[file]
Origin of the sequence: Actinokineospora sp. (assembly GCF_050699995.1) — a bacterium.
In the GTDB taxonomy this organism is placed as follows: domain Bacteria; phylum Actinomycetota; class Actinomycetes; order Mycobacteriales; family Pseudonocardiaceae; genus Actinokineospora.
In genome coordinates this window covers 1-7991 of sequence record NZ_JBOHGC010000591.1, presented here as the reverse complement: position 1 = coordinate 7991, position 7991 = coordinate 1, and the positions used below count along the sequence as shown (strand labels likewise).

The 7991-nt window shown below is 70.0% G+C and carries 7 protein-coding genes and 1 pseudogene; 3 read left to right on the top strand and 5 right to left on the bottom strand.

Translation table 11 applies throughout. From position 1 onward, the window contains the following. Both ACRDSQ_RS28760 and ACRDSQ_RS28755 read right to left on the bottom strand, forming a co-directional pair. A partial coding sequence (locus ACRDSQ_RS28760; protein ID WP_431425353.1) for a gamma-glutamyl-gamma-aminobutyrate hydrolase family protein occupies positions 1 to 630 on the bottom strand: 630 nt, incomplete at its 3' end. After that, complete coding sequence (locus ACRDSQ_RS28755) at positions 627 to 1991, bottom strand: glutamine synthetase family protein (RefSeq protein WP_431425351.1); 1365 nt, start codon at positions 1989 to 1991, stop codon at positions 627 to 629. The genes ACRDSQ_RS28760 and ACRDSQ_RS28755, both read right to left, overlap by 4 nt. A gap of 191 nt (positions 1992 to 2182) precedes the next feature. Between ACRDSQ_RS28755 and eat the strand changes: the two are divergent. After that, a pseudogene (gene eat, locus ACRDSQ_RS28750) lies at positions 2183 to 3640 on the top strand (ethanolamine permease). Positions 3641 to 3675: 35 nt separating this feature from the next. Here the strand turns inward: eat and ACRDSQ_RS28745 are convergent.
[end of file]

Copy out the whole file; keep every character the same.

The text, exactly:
Origin of the sequence: Actinokineospora sp. (assembly GCF_050699995.1) — a bacterium.
In the GTDB taxonomy this organism is placed as follows: domain Bacteria; phylum Actinomycetota; class Actinomycetes; order Mycobacteriales; family Pseudonocardiaceae; genus Actinokineospora.
In genome coordinates this window covers 1-7991 of sequence record NZ_JBOHGC010000591.1, presented here as the reverse complement: position 1 = coordinate 7991, position 7991 = coordinate 1, and the positions used below count along the sequence as shown (strand labels likewise).

The 7991-nt window shown below is 70.0% G+C and carries 7 protein-coding genes and 1 pseudogene; 3 read left to right on the top strand and 5 right to left on the bottom strand.

Translation table 11 applies throughout. From position 1 onward, the window contains the following. Both ACRDSQ_RS28760 and ACRDSQ_RS28755 read right to left on the bottom strand, forming a co-directional pair. A partial coding sequence (locus ACRDSQ_RS28760; protein ID WP_431425353.1) for a gamma-glutamyl-gamma-aminobutyrate hydrolase family protein occupies positions 1 to 630 on the bottom strand: 630 nt, incomplete at its 3' end. After that, complete coding sequence (locus ACRDSQ_RS28755) at positions 627 to 1991, bottom strand: glutamine synthetase family protein (RefSeq protein WP_431425351.1); 1365 nt, start codon at positions 1989 to 1991, stop codon at positions 627 to 629. The genes ACRDSQ_RS28760 and ACRDSQ_RS28755, both read right to left, overlap by 4 nt. A gap of 191 nt (positions 1992 to 2182) precedes the next feature. Between ACRDSQ_RS28755 and eat the strand changes: the two are divergent. After that, a pseudogene (gene eat, locus ACRDSQ_RS28750) lies at positions 2183 to 3640 on the top strand (ethanolamine permease). Positions 3641 to 3675: 35 nt separating this feature from the next. Here the strand turns inward: eat and ACRDSQ_RS28745 are convergent.